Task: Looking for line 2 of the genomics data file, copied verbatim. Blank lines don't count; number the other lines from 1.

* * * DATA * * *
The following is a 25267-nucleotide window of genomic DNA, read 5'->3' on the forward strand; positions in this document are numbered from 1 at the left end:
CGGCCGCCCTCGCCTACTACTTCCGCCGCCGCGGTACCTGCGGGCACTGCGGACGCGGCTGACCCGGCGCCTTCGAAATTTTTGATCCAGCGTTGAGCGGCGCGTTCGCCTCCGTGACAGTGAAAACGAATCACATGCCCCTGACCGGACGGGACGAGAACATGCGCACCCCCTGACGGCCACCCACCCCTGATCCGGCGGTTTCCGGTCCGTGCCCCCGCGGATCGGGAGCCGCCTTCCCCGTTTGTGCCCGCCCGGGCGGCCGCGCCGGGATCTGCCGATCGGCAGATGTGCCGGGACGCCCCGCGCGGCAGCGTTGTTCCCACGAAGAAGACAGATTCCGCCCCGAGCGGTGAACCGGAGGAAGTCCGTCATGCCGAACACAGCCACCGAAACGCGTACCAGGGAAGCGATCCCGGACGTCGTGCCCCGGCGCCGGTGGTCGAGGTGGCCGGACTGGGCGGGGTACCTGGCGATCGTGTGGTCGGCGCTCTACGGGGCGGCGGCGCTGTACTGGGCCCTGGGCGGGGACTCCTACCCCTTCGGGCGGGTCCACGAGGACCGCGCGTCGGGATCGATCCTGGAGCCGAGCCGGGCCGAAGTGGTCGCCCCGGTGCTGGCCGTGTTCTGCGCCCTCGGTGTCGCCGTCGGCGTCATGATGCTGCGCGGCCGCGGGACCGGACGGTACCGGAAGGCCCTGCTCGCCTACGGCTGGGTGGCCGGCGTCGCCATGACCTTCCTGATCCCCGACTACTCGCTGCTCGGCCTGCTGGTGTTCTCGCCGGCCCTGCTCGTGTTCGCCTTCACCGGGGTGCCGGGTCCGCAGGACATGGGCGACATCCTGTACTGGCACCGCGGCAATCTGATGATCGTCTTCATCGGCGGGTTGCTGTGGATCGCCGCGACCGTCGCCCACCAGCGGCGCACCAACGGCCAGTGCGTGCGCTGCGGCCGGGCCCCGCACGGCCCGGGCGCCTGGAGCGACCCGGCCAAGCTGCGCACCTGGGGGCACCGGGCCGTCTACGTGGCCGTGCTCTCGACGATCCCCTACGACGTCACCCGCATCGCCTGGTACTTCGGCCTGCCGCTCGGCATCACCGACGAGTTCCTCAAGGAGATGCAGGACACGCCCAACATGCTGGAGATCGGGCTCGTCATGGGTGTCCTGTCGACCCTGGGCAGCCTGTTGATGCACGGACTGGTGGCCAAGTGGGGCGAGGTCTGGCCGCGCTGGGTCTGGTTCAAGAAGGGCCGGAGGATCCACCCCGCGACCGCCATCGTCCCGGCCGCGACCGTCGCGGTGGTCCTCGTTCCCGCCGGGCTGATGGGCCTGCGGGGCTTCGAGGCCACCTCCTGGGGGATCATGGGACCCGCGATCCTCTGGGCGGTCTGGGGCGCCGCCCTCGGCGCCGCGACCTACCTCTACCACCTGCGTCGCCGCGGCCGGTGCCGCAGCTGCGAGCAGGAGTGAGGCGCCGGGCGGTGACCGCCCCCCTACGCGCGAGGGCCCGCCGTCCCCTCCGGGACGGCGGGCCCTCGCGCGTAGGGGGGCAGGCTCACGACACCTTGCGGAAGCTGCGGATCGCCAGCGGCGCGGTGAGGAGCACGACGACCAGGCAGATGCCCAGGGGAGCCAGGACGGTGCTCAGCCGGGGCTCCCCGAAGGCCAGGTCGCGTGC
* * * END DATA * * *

CGGCCGCCCTCGCCTACTACTTCCGCCGCCGCGGTACCTGCGGGCACTGCGGACGCGGCTGACCCGGCGCCTTCGAAATTTTTGATCCAGCGTTGAGCGGCGCGTTCGCCTCCGTGACAGTGAAAACGAATCACATGCCCCTGACCGGACGGGACGAGAACATGCGCACCCCCTGACGGCCACCCACCCCTGATCCGGCGGTTTCCGGTCCGTGCCCCCGCGGATCGGGAGCCGCCTTCCCCGTTTGTGCCCGCCCGGGCGGCCGCGCCGGGATCTGCCGATCGGCAGATGTGCCGGGACGCCCCGCGCGGCAGCGTTGTTCCCACGAAGAAGACAGATTCCGCCCCGAGCGGTGAACCGGAGGAAGTCCGTCATGCCGAACACAGCCACCGAAACGCGTACCAGGGAAGCGATCCCGGACGTCGTGCCCCGGCGCCGGTGGTCGAGGTGGCCGGACTGGGCGGGGTACCTGGCGATCGTGTGGTCGGCGCTCTACGGGGCGGCGGCGCTGTACTGGGCCCTGGGCGGGGACTCCTACCCCTTCGGGCGGGTCCACGAGGACCGCGCGTCGGGATCGATCCTGGAGCCGAGCCGGGCCGAAGTGGTCGCCCCGGTGCTGGCCGTGTTCTGCGCCCTCGGTGTCGCCGTCGGCGTCATGATGCTGCGCGGCCGCGGGACCGGACGGTACCGGAAGGCCCTGCTCGCCTACGGCTGGGTGGCCGGCGTCGCCATGACCTTCCTGATCCCCGACTACTCGCTGCTCGGCCTGCTGGTGTTCTCGCCGGCCCTGCTCGTGTTCGCCTTCACCGGGGTGCCGGGTCCGCAGGACATGGGCGACATCCTGTACTGGCACCGCGGCAATCTGATGATCGTCTTCATCGGCGGGTTGCTGTGGATCGCCGCGACCGTCGCCCACCAGCGGCGCACCAACGGCCAGTGCGTGCGCTGCGGCCGGGCCCCGCACGGCCCGGGCGCCTGGAGCGACCCGGCCAAGCTGCGCACCTGGGGGCACCGGGCCGTCTACGTGGCCGTGCTCTCGACGATCCCCTACGACGTCACCCGCATCGCCTGGTACTTCGGCCTGCCGCTCGGCATCACCGACGAGTTCCTCAAGGAGATGCAGGACACGCCCAACATGCTGGAGATCGGGCTCGTCATGGGTGTCCTGTCGACCCTGGGCAGCCTGTTGATGCACGGACTGGTGGCCAAGTGGGGCGAGGTCTGGCCGCGCTGGGTCTGGTTCAAGAAGGGCCGGAGGATCCACCCCGCGACCGCCATCGTCCCGGCCGCGACCGTCGCGGTGGTCCTCGTTCCCGCCGGGCTGATGGGCCTGCGGGGCTTCGAGGCCACCTCCTGGGGGATCATGGGACCCGCGATCCTCTGGGCGGTCTGGGGCGCCGCCCTCGGCGCCGCGACCTACCTCTACCACCTGCGTCGCCGCGGCCGGTGCCGCAGCTGCGAGCAGGAGTGAGGCGCCGGGCGGTGACCGCCCCCCTACGCGCGAGGGCCCGCCGTCCCCTCCGGGACGGCGGGCCCTCGCGCGTAGGGGGGCAGGCTCACGACACCTTGCGGAAGCTGCGGATCGCCAGCGGCGCGGTGAGGAGCACGACGACCAGGCAGATGCCCAGGGGAGCCAGGACGGTGCTCAGCCGGGGCTCCCCGAAGGCCAGGTCGCGTGC